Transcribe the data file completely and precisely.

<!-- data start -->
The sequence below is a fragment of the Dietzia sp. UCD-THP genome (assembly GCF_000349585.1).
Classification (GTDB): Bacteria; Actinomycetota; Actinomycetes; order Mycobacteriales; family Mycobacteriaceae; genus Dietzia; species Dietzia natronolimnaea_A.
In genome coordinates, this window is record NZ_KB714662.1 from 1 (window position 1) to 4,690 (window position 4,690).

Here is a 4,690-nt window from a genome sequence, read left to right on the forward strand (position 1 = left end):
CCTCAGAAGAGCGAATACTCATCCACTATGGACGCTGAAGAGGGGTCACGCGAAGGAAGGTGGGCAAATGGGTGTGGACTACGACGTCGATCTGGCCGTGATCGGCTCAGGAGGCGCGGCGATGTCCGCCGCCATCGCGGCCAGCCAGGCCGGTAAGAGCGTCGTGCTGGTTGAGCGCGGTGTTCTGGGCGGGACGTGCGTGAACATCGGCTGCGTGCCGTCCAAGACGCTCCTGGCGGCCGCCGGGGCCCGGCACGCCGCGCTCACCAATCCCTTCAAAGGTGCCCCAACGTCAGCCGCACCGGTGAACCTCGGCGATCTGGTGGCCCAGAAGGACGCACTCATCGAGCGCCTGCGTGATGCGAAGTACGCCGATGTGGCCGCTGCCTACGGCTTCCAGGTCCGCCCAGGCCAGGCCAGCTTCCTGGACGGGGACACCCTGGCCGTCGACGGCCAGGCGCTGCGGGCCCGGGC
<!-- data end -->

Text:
The sequence below is a fragment of the Dietzia sp. UCD-THP genome (assembly GCF_000349585.1).
Classification (GTDB): Bacteria; Actinomycetota; Actinomycetes; order Mycobacteriales; family Mycobacteriaceae; genus Dietzia; species Dietzia natronolimnaea_A.
In genome coordinates, this window is record NZ_KB714662.1 from 1 (window position 1) to 4,690 (window position 4,690).

Here is a 4,690-nt window from a genome sequence, read left to right on the forward strand (position 1 = left end):
CCTCAGAAGAGCGAATACTCATCCACTATGGACGCTGAAGAGGGGTCACGCGAAGGAAGGTGGGCAAATGGGTGTGGACTACGACGTCGATCTGGCCGTGATCGGCTCAGGAGGCGCGGCGATGTCCGCCGCCATCGCGGCCAGCCAGGCCGGTAAGAGCGTCGTGCTGGTTGAGCGCGGTGTTCTGGGCGGGACGTGCGTGAACATCGGCTGCGTGCCGTCCAAGACGCTCCTGGCGGCCGCCGGGGCCCGGCACGCCGCGCTCACCAATCCCTTCAAAGGTGCCCCAACGTCAGCCGCACCGGTGAACCTCGGCGATCTGGTGGCCCAGAAGGACGCACTCATCGAGCGCCTGCGTGATGCGAAGTACGCCGATGTGGCCGCTGCCTACGGCTTCCAGGTCCGCCCAGGCCAGGCCAGCTTCCTGGACGGGGACACCCTGGCCGTCGACGGCCAGGCGCTGCGGGCCCGGGC